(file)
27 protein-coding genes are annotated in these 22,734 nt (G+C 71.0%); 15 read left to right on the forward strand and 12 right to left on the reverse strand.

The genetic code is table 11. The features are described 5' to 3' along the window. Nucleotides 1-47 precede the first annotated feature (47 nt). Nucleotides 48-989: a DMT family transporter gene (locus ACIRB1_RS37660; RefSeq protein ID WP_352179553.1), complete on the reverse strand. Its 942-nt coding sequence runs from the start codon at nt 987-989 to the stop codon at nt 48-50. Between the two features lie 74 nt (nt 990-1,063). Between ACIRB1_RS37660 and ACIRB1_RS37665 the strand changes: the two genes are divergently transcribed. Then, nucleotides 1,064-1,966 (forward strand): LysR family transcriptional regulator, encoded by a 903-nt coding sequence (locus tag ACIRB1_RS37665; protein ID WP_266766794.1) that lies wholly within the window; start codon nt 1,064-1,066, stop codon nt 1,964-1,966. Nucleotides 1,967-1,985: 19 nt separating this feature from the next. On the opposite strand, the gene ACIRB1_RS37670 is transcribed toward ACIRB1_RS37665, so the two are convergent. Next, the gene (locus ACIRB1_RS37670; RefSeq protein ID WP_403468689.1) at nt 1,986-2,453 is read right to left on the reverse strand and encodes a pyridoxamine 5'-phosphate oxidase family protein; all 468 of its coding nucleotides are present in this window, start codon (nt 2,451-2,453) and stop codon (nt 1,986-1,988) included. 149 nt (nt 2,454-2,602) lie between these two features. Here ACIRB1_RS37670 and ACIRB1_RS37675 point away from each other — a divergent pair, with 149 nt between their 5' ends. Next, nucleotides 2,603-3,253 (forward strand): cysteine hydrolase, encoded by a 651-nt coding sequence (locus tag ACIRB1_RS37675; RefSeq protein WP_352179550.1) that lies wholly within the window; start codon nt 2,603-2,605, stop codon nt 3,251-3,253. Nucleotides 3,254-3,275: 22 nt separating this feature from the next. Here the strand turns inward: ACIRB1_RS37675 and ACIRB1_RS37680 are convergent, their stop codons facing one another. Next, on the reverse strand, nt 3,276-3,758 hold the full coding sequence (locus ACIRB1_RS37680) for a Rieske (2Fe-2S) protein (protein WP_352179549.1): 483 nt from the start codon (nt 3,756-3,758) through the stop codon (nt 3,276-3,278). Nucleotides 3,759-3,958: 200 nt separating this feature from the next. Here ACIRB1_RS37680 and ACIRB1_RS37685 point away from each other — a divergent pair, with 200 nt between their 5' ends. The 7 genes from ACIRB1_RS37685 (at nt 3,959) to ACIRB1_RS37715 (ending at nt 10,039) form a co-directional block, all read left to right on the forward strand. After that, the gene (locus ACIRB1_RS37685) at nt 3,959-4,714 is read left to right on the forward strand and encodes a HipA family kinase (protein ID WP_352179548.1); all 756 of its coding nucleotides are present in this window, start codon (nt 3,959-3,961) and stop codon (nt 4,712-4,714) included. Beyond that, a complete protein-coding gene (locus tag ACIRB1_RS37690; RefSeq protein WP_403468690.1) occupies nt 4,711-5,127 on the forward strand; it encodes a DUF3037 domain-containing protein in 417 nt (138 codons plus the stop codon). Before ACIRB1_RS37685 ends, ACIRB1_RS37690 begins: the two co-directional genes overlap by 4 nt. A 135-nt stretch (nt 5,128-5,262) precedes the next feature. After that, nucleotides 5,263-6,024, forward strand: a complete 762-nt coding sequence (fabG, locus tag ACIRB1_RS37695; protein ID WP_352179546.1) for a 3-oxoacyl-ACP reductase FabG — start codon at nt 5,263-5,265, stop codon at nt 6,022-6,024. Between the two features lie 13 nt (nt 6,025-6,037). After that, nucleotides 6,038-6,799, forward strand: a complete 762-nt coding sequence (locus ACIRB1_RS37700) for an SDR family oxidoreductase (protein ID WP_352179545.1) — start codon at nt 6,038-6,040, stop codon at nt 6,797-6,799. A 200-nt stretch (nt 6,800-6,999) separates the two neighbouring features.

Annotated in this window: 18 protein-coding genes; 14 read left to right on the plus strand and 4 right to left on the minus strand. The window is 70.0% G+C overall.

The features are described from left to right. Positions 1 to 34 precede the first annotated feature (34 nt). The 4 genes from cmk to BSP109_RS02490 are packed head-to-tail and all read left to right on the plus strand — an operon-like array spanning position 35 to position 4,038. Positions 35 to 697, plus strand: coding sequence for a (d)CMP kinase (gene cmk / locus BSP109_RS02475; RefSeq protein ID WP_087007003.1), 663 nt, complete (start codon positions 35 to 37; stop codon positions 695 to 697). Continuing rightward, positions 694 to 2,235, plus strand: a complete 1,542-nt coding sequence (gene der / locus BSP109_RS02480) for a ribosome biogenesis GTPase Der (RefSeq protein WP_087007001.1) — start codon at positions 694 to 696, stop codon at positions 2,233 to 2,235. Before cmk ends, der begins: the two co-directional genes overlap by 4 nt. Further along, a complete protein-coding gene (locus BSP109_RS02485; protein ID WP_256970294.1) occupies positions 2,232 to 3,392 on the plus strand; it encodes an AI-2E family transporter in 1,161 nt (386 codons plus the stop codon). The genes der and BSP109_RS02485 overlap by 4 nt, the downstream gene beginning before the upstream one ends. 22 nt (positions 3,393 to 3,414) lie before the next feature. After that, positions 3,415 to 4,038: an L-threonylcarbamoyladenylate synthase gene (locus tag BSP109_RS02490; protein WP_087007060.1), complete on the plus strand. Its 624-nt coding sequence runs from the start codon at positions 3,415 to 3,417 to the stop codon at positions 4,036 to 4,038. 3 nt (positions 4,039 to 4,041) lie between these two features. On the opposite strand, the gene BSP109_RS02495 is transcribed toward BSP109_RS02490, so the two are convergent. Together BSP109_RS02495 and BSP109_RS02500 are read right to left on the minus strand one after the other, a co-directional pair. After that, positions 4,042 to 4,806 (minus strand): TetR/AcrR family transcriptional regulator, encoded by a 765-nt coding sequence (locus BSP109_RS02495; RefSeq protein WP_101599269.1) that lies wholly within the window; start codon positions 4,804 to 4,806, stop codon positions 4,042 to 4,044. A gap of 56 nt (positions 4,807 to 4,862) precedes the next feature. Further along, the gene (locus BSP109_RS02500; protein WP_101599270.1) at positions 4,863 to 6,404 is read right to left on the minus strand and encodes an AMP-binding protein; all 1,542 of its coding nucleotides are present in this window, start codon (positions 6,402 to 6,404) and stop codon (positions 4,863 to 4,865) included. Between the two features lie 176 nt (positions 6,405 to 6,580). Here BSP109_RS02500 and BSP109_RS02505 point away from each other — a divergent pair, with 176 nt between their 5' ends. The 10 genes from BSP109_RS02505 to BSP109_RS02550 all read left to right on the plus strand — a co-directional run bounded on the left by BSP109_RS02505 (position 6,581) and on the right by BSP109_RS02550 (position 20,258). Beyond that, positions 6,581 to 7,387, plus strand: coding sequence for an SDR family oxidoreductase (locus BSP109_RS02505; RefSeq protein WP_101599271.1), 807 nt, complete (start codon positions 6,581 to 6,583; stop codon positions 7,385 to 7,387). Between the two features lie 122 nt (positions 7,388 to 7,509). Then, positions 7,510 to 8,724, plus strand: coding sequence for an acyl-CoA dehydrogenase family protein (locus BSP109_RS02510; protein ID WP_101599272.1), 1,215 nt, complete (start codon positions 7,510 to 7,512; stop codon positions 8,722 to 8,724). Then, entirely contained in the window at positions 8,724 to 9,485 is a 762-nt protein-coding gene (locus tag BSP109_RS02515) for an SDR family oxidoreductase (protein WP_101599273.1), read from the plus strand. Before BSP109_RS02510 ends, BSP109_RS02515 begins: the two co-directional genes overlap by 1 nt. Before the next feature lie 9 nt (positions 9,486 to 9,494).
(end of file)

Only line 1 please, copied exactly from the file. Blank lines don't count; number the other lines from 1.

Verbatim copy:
27 protein-coding genes are annotated in these 22,734 nt (G+C 71.0%); 15 read left to right on the forward strand and 12 right to left on the reverse strand.